The exhibition of confidence thus offered inspired others to come laden with purchase money: and, as the prospects of the old city went glimmering as the dreams of childhood, those of Independence were brightened and correspondingly augmented. The week following brought with it G. W. Parsons and family; Ira Smith, who became the first lumber dealer; Hans Melgard, Ernest Walters, Edward Gordon, who opened a store with his first improvement; John Kuderman, the first carpenter; Hans Christianson, Andrew Anderson and some others. who came from different portions of the county to enjoy the opportunities for speculation, it was thought existed in Independence. All began to build, and carried their improvements to completion. Walters had been a tavern-keeper at "New City," and came hither to Independence, whence he removed the "Green Bay House" which still furnishes accommodations to the hungry and weary. These were followed before the actual coming of summer by J. W. McKay, who added to the appearance of the village which was becoming quite chipper, by the way, with each day's arrivals, by the building of the Tremont House, a piece of enterprise which caused many who were debating the expediency of building, to stand no longer idle in the market place. The spirit of emulation thus created produced its natural result; and, during the summer, the sound of the artisan as he plied with his tools was heard from all points of the compass of industry and enterprise. Nor did the waning summer witness any cessation. So long as it was permitted, work was carried on, and houses and stores came to the surface where they had previously been unknown. Business, too, was conducted with that brusqueness visible when purchasers are numerous, and none but the modest refrain. Among those who entered upon merchandising were C. J. Lambert and 0. P. Larson, who began business in a building erected by Ernest Walters adjoining the Green Bay House; Edward Gordon built a store and loaded it with goods; E. H. Warner deserted Whitehall and opened a hardware store in Independence, etc. Residences were erected by Mary E. Noteman, D. M. Short, John Halekson, Theodore Gospelder, West Snow, O. P. Clinton, Charles Clawson, Nathaniel Nichols, the first attorney, with briefs and authorities, in pursuit of clients; Edward Linse, C. A. Raetz and John Hofer-all of them new-comers, and all of them deserving of the commendation men of character and enterprise do not always receive.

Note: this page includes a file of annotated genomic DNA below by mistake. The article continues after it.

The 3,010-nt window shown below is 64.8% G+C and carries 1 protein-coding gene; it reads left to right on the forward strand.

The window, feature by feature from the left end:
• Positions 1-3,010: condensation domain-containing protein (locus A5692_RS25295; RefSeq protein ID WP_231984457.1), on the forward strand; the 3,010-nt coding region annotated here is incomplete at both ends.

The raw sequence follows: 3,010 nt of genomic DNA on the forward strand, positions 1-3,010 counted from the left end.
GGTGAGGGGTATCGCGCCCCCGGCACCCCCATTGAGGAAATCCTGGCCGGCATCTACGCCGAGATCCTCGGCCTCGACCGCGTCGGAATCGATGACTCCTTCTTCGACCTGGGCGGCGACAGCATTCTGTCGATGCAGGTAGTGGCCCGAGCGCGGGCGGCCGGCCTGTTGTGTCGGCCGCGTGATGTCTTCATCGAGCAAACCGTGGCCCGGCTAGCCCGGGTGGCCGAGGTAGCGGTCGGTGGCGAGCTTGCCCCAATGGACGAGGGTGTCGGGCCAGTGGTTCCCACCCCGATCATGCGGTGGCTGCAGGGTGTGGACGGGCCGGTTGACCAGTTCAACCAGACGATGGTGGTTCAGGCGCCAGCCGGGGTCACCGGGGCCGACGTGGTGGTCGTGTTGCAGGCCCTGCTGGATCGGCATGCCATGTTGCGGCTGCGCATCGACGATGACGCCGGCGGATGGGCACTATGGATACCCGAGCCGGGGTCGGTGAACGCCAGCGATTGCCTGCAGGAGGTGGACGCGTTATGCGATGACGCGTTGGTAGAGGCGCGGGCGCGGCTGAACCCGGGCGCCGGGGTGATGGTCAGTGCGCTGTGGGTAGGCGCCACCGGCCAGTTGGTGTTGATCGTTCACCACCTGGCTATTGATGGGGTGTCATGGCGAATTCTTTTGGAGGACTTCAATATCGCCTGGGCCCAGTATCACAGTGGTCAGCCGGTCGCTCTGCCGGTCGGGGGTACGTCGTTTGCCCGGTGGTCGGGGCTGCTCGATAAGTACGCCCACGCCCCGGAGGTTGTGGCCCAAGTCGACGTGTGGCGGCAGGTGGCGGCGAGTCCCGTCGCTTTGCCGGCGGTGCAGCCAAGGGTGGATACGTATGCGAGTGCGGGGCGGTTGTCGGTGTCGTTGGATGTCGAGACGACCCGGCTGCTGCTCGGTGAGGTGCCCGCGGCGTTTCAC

During this year, after the village was created, occurred the most important events that can be associated with its history. The first birth took place this year. It was a little daughter to George Parsons and wife. The event happened in July and the youthful stranger was welcomed personally and audibly welcomed to its new life with praises and kisses and thanksgivings. It clapped its little hands with joy at its surroundings, and had scarcely learned to pipe its lay of wants before it crossed over into the summer lands beyond the Jordan, and another home was rendered desolate. Blest be the innocent lives who lead the way to everlasting bliss may their memory always be kept green and their innocence be emulated until the voyage of mankind is ended and the great world is resolved into space. In the fall, the first marriage was announced, between Lewis Benjamin and Susan Jenny. The celebrants sought the home of George Parsons, who was a Justice of the Peace, and invoked his aid in effecting the combination.